Homestay or Hostel? In today’s context, and with COVID 19 looking like its here to stay for a while, we feel that living in a homestay offers more benefits than a hostel.
Here is what you might consider when deciding on a place to live while studying in Singapore.
A homestay means living with a local host family or a guardian, while living in a hostel will involve a boarding location, with various facilities. While hostels tend to be on the larger scale with various locations and amenities, choosing a homestay would mean that the host is more responsive to your needs in a shorter time.
The room and type of day to day interactions would vary, with a homestay being more like living with family. In living with a family, you may to adapt to their food preferences and house rules. The benefits would be that you would be able to experience life more through having a local explain things to you. In this sense, a homestay would offer a more immersive cultural experience.
Living in a homestay means more privacy as you will usually be able to experience more privacy, since it will be shared with less people, or you can enjoy a room to yourself with an en suit. This will be more convenient when studying late into the night, or for chatting on the phone with friends. Less shared common spaces also means less chances of contracting viruses from others, which is always a plus.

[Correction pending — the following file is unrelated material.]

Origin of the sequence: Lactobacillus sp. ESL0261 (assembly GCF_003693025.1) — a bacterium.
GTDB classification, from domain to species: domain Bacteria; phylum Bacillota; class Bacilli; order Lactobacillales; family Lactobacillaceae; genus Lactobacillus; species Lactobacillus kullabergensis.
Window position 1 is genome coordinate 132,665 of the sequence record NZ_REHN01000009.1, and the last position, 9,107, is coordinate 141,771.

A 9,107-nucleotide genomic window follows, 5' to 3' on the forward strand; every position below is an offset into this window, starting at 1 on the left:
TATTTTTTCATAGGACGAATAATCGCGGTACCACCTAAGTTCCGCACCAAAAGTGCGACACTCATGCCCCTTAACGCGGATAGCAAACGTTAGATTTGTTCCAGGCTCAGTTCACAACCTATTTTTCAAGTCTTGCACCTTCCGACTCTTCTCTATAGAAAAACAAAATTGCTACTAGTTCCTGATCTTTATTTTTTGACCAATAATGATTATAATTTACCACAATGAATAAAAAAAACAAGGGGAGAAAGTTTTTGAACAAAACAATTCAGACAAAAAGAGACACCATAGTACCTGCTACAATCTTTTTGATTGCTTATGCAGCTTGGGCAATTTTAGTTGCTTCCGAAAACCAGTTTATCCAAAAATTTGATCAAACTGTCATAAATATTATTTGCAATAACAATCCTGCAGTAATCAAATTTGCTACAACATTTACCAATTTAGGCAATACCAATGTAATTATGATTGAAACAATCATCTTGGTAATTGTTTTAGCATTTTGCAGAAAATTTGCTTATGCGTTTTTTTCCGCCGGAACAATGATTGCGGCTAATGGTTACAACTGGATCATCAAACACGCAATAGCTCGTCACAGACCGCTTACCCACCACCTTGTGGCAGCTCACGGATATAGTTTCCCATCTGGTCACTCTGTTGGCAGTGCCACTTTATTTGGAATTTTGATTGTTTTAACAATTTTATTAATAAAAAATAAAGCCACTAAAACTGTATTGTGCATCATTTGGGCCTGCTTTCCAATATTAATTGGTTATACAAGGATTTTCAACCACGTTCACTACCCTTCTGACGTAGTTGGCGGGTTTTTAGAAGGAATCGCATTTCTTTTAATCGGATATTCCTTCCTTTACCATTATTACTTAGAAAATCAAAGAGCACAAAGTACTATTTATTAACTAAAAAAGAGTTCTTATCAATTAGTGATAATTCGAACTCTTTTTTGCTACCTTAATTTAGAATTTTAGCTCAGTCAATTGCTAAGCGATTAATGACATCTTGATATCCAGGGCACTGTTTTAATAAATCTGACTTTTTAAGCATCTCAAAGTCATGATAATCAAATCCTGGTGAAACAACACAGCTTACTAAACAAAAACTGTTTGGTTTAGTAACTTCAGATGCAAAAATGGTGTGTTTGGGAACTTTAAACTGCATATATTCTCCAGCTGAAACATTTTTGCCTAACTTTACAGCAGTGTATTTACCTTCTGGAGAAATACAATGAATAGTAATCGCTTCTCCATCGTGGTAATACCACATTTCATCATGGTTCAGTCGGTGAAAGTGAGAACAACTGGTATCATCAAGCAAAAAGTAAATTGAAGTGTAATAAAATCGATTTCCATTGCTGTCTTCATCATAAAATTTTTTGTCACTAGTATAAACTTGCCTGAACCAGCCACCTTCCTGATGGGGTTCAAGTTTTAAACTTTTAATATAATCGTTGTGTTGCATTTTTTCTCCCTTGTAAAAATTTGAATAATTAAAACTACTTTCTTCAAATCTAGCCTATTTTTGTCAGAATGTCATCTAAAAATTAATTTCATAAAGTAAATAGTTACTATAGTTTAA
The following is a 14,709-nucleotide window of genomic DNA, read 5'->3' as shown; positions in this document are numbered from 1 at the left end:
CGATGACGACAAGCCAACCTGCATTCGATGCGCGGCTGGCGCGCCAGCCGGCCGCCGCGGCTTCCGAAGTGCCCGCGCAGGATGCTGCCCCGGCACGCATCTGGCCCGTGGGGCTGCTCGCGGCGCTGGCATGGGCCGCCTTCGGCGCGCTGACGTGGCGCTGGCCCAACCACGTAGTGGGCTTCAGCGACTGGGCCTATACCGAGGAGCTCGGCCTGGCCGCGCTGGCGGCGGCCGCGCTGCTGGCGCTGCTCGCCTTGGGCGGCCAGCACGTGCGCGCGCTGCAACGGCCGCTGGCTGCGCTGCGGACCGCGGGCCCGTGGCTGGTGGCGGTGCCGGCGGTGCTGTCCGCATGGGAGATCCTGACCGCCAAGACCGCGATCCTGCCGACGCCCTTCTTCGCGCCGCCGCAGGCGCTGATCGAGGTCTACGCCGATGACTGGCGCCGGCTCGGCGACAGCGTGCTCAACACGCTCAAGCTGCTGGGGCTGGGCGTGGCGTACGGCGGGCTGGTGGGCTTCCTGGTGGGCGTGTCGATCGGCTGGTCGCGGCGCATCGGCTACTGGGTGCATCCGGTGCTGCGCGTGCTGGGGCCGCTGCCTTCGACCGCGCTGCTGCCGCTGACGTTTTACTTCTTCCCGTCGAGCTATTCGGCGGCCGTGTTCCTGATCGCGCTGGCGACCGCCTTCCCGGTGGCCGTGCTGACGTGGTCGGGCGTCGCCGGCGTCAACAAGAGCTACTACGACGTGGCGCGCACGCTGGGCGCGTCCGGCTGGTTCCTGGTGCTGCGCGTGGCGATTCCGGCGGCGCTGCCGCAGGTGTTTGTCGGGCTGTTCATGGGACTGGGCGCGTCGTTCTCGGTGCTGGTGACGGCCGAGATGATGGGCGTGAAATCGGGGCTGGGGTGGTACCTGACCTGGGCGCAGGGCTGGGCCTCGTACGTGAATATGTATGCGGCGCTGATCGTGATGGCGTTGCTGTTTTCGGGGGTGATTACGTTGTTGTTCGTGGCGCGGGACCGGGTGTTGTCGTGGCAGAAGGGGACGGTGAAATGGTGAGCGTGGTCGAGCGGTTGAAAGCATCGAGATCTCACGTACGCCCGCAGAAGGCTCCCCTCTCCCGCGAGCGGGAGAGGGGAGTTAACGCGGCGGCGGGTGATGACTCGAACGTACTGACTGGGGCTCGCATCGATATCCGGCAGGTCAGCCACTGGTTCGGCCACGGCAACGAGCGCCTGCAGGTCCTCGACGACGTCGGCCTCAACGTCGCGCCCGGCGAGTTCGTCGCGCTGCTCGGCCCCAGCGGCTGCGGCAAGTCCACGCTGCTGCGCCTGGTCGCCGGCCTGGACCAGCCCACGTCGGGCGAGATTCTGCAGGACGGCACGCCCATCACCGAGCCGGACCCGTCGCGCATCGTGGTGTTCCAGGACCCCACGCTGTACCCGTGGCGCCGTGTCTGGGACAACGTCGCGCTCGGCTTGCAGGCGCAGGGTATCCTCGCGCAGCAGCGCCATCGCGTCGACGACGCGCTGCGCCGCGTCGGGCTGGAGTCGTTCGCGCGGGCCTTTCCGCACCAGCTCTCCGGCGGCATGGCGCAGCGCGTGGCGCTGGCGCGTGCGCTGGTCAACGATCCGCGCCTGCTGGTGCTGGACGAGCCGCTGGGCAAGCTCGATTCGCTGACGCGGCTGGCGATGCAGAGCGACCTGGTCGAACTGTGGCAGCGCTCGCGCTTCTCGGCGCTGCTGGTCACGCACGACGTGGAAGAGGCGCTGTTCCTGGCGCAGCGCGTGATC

Different services are provided by homestay and hostels. The basic services to consider are meals, Wifi, housekeeping, laundry and guardianship services. As a student living abroad, a responsible and reliable guardian is just as important, if not more, as the services provided, to make sure that your needs are attended to should you fall ill or need some assistance while aboard on your own. Be sure you have someone to call on if you need any help in an emergency.
Before signing any contracts with a homestay provider or a hostel, be sure to read the contract you are entering into. Some providers charge per term or require a full payment regardless of the duration of contract. In that sense, entering into a rigid contract will tie you down in the long run, and you may even forfeit some money if things do not work out in the long run and you think of shifting.